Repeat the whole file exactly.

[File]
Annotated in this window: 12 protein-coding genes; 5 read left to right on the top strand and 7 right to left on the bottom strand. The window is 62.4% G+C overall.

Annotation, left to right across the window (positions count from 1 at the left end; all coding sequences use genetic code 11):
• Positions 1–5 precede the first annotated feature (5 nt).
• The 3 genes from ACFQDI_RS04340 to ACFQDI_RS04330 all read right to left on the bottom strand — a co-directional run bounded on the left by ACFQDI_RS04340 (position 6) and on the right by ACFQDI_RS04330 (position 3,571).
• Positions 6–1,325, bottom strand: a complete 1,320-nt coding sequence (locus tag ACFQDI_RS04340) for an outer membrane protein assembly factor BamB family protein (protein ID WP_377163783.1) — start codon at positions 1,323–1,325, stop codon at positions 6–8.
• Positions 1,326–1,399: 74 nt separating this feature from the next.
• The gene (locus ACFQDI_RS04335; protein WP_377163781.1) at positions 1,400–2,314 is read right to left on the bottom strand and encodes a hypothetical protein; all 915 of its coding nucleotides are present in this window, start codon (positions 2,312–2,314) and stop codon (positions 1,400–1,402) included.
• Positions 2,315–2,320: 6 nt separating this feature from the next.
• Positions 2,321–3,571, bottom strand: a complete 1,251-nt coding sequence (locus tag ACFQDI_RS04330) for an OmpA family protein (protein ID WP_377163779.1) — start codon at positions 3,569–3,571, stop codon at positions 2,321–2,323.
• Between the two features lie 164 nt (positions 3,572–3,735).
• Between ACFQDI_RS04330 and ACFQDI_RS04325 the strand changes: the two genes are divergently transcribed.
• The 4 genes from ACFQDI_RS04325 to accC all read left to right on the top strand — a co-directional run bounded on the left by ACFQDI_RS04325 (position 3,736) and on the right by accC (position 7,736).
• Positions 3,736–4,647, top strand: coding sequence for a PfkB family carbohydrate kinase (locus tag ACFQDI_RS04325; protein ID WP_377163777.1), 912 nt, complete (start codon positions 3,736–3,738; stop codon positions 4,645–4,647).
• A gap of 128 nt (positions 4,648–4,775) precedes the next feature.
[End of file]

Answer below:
Annotated in this window: 12 protein-coding genes; 5 read left to right on the top strand and 7 right to left on the bottom strand. The window is 62.4% G+C overall.

Annotation, left to right across the window (positions count from 1 at the left end; all coding sequences use genetic code 11):
• Positions 1–5 precede the first annotated feature (5 nt).
• The 3 genes from ACFQDI_RS04340 to ACFQDI_RS04330 all read right to left on the bottom strand — a co-directional run bounded on the left by ACFQDI_RS04340 (position 6) and on the right by ACFQDI_RS04330 (position 3,571).
• Positions 6–1,325, bottom strand: a complete 1,320-nt coding sequence (locus tag ACFQDI_RS04340) for an outer membrane protein assembly factor BamB family protein (protein ID WP_377163783.1) — start codon at positions 1,323–1,325, stop codon at positions 6–8.
• Positions 1,326–1,399: 74 nt separating this feature from the next.
• The gene (locus ACFQDI_RS04335; protein WP_377163781.1) at positions 1,400–2,314 is read right to left on the bottom strand and encodes a hypothetical protein; all 915 of its coding nucleotides are present in this window, start codon (positions 2,312–2,314) and stop codon (positions 1,400–1,402) included.
• Positions 2,315–2,320: 6 nt separating this feature from the next.
• Positions 2,321–3,571, bottom strand: a complete 1,251-nt coding sequence (locus tag ACFQDI_RS04330) for an OmpA family protein (protein ID WP_377163779.1) — start codon at positions 3,569–3,571, stop codon at positions 2,321–2,323.
• Between the two features lie 164 nt (positions 3,572–3,735).
• Between ACFQDI_RS04330 and ACFQDI_RS04325 the strand changes: the two genes are divergently transcribed.
• The 4 genes from ACFQDI_RS04325 to accC all read left to right on the top strand — a co-directional run bounded on the left by ACFQDI_RS04325 (position 3,736) and on the right by accC (position 7,736).
• Positions 3,736–4,647, top strand: coding sequence for a PfkB family carbohydrate kinase (locus tag ACFQDI_RS04325; protein ID WP_377163777.1), 912 nt, complete (start codon positions 3,736–3,738; stop codon positions 4,645–4,647).
• A gap of 128 nt (positions 4,648–4,775) precedes the next feature.